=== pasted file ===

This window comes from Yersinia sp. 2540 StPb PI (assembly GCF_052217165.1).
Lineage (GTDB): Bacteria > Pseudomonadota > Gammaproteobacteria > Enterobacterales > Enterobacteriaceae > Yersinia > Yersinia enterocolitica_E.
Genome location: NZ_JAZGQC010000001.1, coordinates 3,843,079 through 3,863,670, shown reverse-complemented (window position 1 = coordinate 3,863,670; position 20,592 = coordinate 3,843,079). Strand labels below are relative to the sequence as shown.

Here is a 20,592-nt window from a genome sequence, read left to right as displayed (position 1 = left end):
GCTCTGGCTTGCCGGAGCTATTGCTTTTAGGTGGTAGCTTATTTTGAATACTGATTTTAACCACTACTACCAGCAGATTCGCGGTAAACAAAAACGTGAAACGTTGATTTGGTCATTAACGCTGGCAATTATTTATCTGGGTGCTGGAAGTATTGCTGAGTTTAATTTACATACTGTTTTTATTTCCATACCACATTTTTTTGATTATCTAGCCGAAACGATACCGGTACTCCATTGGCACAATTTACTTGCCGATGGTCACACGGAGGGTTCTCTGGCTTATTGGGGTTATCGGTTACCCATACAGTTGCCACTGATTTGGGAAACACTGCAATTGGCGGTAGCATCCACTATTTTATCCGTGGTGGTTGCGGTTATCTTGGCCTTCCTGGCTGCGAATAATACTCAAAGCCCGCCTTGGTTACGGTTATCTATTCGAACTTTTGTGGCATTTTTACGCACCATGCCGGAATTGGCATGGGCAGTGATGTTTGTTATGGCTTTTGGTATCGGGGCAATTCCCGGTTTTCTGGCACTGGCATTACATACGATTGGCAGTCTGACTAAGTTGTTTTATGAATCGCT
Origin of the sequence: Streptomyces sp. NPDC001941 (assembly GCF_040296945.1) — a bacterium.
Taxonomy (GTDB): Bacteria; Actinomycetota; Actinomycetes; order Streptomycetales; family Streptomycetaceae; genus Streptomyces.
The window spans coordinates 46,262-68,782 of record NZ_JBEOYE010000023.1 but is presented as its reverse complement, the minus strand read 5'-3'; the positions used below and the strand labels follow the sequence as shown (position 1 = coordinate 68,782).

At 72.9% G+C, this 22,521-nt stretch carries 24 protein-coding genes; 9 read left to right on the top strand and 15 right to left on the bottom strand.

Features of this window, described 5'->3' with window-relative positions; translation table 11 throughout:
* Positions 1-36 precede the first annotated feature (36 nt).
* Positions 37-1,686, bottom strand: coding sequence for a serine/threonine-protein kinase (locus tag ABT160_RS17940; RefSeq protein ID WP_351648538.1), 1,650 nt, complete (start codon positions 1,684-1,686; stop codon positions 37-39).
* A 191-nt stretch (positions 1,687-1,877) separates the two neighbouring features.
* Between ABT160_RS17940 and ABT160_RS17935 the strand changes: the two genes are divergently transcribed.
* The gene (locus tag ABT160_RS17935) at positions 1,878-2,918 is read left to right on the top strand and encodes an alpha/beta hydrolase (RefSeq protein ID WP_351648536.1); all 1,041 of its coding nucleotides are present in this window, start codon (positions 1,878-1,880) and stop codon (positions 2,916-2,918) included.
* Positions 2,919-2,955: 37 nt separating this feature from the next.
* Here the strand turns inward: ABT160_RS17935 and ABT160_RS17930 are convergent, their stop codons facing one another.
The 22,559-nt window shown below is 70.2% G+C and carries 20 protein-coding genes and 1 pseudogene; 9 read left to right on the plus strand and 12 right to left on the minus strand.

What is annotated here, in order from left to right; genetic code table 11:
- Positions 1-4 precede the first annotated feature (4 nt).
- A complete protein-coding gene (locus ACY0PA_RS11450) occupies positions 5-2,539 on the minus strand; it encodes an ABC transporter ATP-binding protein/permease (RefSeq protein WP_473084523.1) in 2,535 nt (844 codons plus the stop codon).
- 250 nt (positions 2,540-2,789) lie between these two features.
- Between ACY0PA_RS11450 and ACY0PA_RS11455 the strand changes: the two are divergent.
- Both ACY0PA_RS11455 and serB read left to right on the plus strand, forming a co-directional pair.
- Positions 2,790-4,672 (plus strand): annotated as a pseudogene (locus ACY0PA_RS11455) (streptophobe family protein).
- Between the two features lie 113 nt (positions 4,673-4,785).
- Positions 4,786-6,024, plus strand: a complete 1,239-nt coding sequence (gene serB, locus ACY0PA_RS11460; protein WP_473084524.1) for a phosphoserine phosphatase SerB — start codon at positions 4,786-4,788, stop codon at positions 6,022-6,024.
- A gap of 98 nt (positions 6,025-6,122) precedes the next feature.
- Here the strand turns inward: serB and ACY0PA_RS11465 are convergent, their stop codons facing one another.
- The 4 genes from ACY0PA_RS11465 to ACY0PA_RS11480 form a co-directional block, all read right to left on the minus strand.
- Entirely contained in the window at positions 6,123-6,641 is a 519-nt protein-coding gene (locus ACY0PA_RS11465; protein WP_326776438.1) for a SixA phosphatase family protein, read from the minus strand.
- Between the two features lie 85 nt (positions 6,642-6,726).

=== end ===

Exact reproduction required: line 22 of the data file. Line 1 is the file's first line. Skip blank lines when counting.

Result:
- 250 nt (positions 2,540-2,789) lie between these two features.